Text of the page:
Pediatric Physical Therapy

Skip Navigation LinksHome > Spring 2001 - Volume 13 - Issue 1 > Reliability of the Gross Motor Function Measure for Children...
Pediatric Physical Therapy:
Research Report

Reliability of the Gross Motor Function Measure for Children with Osteogenesis Imperfecta

Ruck-Gibis, Joanne MSc A, PT; Plotkin, Horacio MD; Hanley, James PhD; Wood-Dauphinee, Sharon PhD, PT

Collapse Box


Purpose: The Gross Motor Function Measure (GMFM) is a criterion-referenced evaluative measure designed to detect change over time for children diagnosed with cerebral palsy (CP). Reliability of this measure has not been tested for children with osteogenesis imperfecta (OI). The purpose of this study was to determine the intra- and interrater reliabilities of the GMFM for use with children diagnosed with OI.

Method: One physical therapist administered and scored the GMFM for 19 children with OI who were followed at the Shriners Hospital for Children. The assessments were videotaped, then viewed and scored by five physical therapists, including the author, at least six weeks later. Intra- and interrater reliabilities were assessed using intraclass correlation coefficients (ICCs). Kappa statistics were calculated for items demonstrating more disagreement than the majority.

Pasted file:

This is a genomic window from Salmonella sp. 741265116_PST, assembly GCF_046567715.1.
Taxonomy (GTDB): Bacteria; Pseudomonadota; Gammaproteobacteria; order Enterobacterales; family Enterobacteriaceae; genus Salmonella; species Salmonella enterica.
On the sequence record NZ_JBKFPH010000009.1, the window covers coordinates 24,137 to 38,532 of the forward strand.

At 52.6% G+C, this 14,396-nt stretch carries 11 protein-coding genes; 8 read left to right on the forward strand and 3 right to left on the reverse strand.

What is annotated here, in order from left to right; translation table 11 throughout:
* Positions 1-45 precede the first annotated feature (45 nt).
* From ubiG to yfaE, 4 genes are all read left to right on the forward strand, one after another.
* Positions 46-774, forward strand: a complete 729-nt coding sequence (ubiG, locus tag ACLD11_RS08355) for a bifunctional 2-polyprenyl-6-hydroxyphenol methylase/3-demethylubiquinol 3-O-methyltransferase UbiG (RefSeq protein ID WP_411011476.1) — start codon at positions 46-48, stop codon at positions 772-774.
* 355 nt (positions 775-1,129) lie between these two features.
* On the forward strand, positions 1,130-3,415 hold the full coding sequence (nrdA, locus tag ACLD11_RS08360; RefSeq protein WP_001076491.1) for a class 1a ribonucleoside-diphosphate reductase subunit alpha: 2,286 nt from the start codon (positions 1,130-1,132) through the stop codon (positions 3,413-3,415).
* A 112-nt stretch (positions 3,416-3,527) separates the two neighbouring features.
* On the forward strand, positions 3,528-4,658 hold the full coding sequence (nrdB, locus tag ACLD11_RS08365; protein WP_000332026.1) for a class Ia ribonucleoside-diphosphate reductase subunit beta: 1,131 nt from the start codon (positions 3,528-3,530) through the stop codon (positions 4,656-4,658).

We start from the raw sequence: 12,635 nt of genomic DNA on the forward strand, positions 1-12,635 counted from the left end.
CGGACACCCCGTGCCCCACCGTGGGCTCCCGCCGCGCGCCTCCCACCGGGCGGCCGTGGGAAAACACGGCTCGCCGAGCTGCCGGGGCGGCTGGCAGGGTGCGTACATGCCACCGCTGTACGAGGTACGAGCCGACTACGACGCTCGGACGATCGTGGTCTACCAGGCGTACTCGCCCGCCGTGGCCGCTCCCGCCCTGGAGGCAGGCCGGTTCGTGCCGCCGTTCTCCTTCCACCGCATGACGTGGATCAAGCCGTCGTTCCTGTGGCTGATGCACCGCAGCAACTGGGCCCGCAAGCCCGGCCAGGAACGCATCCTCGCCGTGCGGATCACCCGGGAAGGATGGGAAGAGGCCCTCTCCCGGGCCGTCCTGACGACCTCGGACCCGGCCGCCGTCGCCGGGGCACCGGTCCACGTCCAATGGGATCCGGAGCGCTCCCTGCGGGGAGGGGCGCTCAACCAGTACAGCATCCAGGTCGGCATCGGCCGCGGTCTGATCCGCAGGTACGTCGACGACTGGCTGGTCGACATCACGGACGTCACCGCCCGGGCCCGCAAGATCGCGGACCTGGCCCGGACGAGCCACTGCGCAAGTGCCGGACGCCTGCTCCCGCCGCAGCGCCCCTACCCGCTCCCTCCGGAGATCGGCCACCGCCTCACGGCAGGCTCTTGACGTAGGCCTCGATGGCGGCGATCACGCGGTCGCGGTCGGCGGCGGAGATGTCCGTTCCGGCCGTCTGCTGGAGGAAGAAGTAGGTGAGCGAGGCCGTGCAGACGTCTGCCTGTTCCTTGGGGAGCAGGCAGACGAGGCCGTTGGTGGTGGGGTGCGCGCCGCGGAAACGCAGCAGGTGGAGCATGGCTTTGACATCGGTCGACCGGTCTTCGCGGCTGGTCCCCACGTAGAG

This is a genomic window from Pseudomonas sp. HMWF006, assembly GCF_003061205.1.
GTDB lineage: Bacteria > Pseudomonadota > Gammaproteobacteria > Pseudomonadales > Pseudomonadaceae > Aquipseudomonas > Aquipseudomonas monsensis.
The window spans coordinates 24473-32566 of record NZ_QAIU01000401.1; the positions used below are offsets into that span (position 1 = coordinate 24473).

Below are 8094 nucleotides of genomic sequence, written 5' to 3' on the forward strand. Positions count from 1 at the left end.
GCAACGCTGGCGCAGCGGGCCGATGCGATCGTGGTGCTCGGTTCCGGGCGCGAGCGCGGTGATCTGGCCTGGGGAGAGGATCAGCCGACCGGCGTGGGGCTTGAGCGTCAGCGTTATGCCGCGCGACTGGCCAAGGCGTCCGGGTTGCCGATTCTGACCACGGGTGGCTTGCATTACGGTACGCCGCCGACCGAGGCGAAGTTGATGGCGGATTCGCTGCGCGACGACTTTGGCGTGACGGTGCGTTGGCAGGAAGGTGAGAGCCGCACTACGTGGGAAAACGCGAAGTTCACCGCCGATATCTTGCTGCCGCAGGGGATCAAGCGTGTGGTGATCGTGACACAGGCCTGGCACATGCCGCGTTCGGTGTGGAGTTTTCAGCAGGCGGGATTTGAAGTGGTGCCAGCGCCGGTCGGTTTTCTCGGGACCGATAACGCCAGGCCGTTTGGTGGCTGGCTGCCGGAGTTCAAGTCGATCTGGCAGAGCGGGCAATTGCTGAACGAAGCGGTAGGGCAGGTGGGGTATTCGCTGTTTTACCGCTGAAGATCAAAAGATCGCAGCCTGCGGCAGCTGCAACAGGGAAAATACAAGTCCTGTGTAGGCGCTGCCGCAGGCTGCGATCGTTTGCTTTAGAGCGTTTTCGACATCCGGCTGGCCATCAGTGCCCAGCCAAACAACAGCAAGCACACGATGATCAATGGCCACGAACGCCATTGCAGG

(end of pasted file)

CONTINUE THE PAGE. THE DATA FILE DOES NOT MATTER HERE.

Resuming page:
Results: The ICCs for intrarater reliability of the five dimensions and total score were 0.99. The ICCs for interrater reliability were 0.98 for the lying and rolling dimension and 0.99 for the other dimensions and total score. Kappa statistics for items demonstrating more disagreement than the majority ranged from 0.552 to 1.00.

Conclusions: This study provides evidence of the reliability of the GMFM for children with OI when scored by pediatric physical therapists familiar with the measure. The videotape provided a consistent situation because each therapist did not directly interact with each child, but rather rated a videotaped session of the child’s performance.

© 2001 Lippincott Williams & Wilkins, Inc.


Article Tools


Article Level Metrics

Search for Similar Articles
You may search for similar articles that contain these same keywords or you may modify the keyword list to augment your search.

 Follow PED-PT on Twitteriphone-podcast-icon.png